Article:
By Micah Cheek
The Food and Drug Administration has approved the sale of genetically modified salmon in the US, sparking conflict in seafood circles and setting a new precedent for genetically modified foods in the US market. Aqua Bounty, the company producing salmon modified to grow at a faster rate, was approved to sell their product, AquAdvantage Salmon, after data from their organization was analyzed along with data from other peer reviewed sources, determining that the health and environmental risks to the fish’s production are low, and that the genetically modified salmon is not nutritionally different than its conventionally-bred alternative.
Various environmental groups and seafood organizations have spoken out against the FDA’s decision, contending that the animal has the potential to cause serious damage if it escaped into the wild. Concerns over environmental damage and risks to human health have vocalized consumers and pushed many retailers to publicly announce their refusal to sell Aqua Bounty’s salmon. Aqua Bounty has declined an interview request for this story.
Dana Perls, Food and Technology Campaigner with Friends of the Earth, an environmental reform group, says that public concern is based in a lack of consensus in the scientific community over genetically modified foods. “Consumers have strongly vocalized that they don’t want to eat GMO seafood or meat,” says Perls. “There are far too many risks for consumers to feel that this is sustainable or healthy; in fact, scientific studies point to the opposite.”
Critics of the FDA approval contend that using studies that Aqua Bounty itself conducted is unacceptable, as Aqua Bounty has a stake in the results of the findings. One document used to counter the FDA’s decision is a draft risk assessment of the environmental and human health risks of Aqua Bounty’s salmon conducted by Fisheries and Oceans Canada. Information in the assessment suggests that the genetic modification to the salmon can produce fish with inconsistent growth rates. This, groups suggest, indicates that the genetic modification process is not well-controlled or predictable. While the assessment does state that the salmon’s accelerated growth rates are highly variable based on environment, a summary of the assessment released by Fisheries and Oceans Canada goes on to indicate that AquAdvantage salmon pose a low risk to both the Canadian environment and human health.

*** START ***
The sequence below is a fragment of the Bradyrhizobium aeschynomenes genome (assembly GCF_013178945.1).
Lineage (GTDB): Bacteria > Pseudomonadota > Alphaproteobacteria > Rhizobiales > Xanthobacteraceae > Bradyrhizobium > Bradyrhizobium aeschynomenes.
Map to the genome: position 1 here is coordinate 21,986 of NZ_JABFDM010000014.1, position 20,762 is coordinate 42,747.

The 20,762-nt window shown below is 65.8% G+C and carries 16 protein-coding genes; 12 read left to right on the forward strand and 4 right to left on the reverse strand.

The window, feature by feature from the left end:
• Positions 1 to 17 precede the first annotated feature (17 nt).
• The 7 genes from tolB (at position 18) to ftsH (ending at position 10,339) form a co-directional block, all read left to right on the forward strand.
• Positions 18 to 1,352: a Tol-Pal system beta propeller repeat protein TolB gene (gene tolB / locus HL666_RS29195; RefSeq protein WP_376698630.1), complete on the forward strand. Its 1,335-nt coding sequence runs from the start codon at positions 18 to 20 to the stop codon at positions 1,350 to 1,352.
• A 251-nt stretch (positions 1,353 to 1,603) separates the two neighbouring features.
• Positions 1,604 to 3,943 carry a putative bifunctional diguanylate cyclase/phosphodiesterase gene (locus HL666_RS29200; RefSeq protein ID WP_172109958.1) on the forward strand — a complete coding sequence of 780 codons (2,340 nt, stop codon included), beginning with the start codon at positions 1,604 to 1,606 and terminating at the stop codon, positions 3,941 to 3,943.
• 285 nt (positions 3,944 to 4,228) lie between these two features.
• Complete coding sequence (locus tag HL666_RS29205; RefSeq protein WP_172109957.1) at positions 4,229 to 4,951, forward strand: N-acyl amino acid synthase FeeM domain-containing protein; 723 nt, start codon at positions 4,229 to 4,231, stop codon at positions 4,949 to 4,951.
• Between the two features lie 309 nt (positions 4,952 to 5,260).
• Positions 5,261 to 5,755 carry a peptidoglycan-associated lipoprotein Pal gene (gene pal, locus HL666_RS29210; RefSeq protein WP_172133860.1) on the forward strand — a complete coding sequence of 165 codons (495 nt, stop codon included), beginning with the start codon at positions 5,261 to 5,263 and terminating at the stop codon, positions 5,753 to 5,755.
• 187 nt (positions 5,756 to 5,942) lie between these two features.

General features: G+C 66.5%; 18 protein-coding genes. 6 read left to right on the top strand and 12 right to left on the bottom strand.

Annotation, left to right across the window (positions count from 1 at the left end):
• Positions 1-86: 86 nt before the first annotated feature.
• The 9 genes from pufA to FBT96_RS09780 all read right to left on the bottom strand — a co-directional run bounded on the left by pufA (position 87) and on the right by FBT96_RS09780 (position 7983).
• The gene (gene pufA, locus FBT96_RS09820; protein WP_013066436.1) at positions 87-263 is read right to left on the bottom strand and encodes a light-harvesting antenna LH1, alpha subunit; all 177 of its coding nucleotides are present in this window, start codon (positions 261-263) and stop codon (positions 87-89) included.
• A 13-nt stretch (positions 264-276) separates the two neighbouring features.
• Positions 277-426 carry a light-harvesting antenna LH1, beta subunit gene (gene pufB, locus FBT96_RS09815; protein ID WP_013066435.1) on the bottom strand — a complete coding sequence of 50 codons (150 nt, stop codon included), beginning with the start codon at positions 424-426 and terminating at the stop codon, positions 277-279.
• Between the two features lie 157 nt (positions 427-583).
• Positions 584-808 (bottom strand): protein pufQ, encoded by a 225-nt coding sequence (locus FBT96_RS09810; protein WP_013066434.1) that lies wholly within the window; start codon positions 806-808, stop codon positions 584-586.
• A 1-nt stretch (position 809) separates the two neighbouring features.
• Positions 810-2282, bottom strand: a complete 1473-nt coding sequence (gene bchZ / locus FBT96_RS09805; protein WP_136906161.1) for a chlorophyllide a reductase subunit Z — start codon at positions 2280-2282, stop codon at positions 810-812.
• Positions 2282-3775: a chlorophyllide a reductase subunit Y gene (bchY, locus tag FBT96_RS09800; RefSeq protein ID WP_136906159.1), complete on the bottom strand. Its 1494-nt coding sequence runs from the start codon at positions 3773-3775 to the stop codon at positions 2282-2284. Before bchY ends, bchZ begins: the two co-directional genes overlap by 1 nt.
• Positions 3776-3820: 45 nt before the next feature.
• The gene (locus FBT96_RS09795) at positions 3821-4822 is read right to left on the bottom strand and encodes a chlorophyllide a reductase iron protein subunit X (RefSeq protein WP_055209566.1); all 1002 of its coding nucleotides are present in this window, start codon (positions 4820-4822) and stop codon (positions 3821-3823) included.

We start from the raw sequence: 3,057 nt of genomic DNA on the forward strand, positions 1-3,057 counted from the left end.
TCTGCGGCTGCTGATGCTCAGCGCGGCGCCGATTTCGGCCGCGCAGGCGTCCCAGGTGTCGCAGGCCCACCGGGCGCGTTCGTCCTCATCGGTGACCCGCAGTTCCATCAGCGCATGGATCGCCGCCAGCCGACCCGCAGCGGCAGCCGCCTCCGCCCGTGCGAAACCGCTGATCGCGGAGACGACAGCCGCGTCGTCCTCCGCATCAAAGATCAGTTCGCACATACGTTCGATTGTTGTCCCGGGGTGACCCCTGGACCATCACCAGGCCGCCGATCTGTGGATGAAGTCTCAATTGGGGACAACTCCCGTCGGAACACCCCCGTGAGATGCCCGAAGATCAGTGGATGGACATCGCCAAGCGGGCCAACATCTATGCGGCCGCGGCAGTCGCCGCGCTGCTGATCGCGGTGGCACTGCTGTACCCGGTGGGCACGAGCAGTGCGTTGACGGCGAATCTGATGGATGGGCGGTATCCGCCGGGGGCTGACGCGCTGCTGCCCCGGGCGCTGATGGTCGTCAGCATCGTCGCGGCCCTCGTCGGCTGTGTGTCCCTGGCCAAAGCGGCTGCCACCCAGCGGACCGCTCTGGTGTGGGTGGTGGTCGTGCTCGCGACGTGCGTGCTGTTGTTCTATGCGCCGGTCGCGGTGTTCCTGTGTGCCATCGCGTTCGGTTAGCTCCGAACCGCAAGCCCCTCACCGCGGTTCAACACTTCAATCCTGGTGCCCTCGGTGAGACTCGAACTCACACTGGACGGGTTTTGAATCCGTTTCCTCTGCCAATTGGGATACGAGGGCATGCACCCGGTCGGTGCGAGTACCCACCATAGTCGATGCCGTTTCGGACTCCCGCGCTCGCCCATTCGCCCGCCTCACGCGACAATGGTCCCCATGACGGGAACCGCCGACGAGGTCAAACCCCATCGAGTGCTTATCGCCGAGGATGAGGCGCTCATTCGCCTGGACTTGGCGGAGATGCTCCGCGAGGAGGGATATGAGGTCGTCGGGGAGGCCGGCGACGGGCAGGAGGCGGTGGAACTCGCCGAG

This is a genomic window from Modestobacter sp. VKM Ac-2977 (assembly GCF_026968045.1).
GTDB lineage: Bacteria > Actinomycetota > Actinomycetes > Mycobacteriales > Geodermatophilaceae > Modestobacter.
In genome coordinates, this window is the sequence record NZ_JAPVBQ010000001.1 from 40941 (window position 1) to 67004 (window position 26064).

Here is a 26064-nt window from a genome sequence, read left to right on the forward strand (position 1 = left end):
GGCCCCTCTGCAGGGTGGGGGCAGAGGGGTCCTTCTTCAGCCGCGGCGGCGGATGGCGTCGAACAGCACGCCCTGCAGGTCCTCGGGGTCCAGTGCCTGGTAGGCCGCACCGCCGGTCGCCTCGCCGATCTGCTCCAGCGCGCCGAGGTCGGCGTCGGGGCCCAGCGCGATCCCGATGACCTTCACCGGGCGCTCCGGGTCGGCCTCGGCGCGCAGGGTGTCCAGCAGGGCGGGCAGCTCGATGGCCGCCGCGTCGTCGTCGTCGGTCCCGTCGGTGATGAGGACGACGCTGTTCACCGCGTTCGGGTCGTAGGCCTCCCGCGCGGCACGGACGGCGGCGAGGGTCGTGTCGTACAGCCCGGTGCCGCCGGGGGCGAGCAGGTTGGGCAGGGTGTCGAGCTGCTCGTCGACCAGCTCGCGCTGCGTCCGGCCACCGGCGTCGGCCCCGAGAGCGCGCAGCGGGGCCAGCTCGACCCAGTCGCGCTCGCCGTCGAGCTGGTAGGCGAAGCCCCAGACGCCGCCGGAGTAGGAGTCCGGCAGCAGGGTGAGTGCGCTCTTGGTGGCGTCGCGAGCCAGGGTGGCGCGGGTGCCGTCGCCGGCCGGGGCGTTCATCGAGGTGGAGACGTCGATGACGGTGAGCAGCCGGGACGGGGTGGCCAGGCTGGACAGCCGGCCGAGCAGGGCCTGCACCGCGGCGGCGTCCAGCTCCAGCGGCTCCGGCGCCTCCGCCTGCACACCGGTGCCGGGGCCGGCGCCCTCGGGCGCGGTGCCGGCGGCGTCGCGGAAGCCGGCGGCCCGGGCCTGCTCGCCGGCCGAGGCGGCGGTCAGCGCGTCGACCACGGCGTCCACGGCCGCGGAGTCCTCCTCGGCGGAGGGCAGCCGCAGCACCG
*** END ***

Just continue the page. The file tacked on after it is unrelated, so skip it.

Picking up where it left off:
Jacqueline Claudia, CEO of Love The Wild and formerly the Chief Strategy Officer of Kanpachi Farms, says that the risks involved in adding GMO fish to the menu have been overblown. It should be noted that Love The Wild will not be using genetically modified seafood in its products. “From a scientific perspective, a lot of issues in the media are just not true,” Claudia says. For instance, there have been concerns that escaped genetically modified fish could wreak environmental havoc if they escape. “In order to produce this gene[the genetic modification that makes the salmon grow faster], what happens is you get all females. And only 1.1 percent of those fish are capable of reproducing,” says Claudia. While the FDA’s draft risk assessment says that Aqua Bounty’s methods have been 99.8 percent effective at inducing sterility, the assessment by Fisheries and Oceans Canada says that Aqua Bounty only ensured an effectiveness of at least 95 percent. Claudia continues, “Let’s just say the stars align and it lands in the right gravel bed and finds a male salmon. The chances of them reproducing are really ridiculously small.” Claudia adds that part of the reason the genetically modified salmon grow so fast is because they have to eat all through the year, rather than hibernating as conventional salmon do. This, plus the fact that the modified fish have smaller fins than conventional varieties, suggests that any progeny of an escaped modified salmon would be unfit to live in the wild and pass along their genes.
Claudia believes that increasing yields with genetic modification has the potential to help feed the world in a less expensive and more environmentally responsible way. In addition, she believes that in the future, organisms could be modified to be disease resistant, reducing the need for antibiotics. “If people were to understand the science, we could increase the welfare of the animals.” While she believes the potential benefits of genetically modified fish are high, she believes fisheries should focus on selective breeding methods first, as the limits of that kind of growth optimization have not been fully reached.
While argument in the environmental and scientific communities continues, public opinion has already begun to turn the tide economically. In a 2013 New York Times poll, three-quarters of respondents said they would not eat genetically modified fish. A Friends of the Earth petition urging retailers to publicly refuse to sell genetically modified salmon has been signed by some heavy hitters in grocery retail. ”Customers have spoken, and we have seen companies such as Kroger and Costco stand up as leaders in seafood sustainability,” says Perl. “Fishing communities around the world are also rejecting GMO salmon because of environmental risks and the economic impacts it could have.” With such a strong public reaction, it is difficult to see where AquAdvantage salmon’s place would be in the US market. “We’ve had pretty much every grocery chain refuse to sell it; I struggle to see how anyone will sell it,” adds Claudia. “I don’t think we’ll see a lot more GMO fish if the first one in the market is just flatly rejected.”